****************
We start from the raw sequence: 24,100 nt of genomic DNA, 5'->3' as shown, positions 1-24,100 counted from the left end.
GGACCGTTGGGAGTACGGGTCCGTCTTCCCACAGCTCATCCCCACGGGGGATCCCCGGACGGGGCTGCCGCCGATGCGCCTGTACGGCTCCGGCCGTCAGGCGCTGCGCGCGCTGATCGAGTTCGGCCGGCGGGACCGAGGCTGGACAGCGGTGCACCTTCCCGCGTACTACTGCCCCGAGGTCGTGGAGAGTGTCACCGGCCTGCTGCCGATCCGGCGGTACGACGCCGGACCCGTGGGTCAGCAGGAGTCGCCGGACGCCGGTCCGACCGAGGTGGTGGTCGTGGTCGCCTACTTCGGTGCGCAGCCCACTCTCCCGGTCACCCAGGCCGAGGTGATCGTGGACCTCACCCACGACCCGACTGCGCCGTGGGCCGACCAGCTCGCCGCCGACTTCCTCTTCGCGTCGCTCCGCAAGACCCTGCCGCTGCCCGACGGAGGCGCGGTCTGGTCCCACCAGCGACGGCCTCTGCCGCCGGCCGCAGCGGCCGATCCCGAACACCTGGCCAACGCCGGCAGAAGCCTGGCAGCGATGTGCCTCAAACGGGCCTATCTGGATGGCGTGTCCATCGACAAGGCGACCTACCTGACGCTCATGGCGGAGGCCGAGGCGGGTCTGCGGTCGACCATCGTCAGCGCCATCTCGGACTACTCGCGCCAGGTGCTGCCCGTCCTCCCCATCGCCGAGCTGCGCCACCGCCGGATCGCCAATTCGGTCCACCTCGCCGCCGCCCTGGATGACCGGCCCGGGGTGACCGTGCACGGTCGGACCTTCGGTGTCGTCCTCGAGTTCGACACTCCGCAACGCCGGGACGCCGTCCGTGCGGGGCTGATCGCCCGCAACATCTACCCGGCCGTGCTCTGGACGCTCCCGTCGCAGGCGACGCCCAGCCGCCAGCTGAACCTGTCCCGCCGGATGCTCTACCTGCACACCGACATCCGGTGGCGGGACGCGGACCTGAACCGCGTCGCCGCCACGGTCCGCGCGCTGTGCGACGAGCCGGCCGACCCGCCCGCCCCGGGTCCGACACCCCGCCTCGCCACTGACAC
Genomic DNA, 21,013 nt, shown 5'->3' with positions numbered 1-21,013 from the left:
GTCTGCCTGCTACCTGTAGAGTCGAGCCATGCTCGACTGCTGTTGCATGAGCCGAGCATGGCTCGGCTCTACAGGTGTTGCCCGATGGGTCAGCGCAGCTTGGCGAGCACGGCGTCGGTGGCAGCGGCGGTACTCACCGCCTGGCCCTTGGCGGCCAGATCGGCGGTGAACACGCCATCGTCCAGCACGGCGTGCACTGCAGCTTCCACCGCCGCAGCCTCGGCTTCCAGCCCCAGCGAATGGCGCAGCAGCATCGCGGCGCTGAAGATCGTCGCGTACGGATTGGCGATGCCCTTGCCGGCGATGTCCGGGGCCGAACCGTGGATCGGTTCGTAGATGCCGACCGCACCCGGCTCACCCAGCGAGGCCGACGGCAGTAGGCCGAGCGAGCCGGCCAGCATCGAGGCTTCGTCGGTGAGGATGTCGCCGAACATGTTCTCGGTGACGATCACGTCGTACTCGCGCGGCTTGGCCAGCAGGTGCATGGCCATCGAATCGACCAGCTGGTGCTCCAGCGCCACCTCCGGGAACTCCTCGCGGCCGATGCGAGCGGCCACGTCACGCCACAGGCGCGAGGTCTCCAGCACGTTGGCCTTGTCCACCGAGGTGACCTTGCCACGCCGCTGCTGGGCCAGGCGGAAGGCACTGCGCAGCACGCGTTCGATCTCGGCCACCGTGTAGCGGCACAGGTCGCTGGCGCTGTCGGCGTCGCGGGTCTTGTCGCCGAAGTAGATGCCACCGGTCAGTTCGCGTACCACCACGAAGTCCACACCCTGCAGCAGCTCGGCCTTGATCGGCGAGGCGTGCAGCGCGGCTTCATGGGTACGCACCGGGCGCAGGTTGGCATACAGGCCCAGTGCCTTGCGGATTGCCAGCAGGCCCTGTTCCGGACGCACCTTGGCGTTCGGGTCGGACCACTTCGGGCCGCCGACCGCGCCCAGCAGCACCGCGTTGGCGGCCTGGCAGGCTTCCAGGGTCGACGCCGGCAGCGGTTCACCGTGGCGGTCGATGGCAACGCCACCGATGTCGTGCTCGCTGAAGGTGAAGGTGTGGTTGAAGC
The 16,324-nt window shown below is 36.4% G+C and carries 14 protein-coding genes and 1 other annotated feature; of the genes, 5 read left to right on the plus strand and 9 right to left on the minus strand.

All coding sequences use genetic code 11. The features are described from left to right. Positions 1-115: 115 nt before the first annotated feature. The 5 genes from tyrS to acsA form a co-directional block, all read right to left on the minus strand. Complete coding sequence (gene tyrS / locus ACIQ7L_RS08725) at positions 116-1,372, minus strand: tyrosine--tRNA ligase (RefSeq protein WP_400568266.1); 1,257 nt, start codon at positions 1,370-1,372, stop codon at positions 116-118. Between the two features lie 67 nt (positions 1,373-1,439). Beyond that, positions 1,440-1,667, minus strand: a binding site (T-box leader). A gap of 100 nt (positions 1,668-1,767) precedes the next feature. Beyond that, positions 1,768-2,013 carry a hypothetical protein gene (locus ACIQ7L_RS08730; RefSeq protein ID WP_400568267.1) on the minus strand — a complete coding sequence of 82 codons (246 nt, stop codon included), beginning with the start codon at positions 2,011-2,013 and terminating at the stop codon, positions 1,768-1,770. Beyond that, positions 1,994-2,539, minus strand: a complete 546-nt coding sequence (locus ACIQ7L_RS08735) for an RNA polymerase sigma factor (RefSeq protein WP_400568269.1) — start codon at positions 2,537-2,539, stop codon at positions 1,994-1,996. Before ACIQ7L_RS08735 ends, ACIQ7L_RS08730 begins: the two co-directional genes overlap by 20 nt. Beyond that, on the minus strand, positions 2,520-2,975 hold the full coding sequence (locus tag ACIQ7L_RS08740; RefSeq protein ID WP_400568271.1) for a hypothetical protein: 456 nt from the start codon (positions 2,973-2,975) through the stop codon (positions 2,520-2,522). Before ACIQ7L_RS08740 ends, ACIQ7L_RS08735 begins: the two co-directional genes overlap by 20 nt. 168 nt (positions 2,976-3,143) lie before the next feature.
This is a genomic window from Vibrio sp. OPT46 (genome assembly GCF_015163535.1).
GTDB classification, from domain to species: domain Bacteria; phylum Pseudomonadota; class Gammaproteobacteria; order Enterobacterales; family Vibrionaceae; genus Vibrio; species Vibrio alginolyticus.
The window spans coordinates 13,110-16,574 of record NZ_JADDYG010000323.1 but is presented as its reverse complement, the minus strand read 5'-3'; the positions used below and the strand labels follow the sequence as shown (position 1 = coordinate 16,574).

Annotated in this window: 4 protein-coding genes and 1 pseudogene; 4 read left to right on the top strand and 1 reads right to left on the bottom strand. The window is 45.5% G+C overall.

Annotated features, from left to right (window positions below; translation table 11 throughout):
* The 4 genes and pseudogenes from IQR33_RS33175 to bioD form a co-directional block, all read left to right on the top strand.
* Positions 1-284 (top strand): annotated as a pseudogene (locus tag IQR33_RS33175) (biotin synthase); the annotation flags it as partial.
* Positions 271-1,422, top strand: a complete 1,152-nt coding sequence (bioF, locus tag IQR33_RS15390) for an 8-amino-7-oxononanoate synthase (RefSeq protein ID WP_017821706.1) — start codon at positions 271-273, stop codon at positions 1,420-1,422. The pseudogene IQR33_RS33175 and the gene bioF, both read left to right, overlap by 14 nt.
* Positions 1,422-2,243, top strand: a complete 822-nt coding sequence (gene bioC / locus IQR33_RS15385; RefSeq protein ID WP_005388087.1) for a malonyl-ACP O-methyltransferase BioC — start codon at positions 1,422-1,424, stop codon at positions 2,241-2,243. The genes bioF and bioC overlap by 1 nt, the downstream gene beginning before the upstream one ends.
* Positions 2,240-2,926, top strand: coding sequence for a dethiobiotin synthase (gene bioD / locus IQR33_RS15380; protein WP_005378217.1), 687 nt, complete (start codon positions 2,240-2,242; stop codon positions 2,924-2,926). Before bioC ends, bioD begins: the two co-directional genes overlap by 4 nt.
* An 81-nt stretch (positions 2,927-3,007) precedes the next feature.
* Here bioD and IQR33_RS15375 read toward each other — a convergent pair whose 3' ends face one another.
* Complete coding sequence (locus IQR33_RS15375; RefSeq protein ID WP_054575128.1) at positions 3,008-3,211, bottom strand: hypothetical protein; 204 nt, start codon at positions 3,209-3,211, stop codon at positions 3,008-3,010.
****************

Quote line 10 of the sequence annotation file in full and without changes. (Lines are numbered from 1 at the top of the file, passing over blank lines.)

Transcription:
Annotated in this window: 4 protein-coding genes and 1 pseudogene; 4 read left to right on the top strand and 1 reads right to left on the bottom strand. The window is 45.5% G+C overall.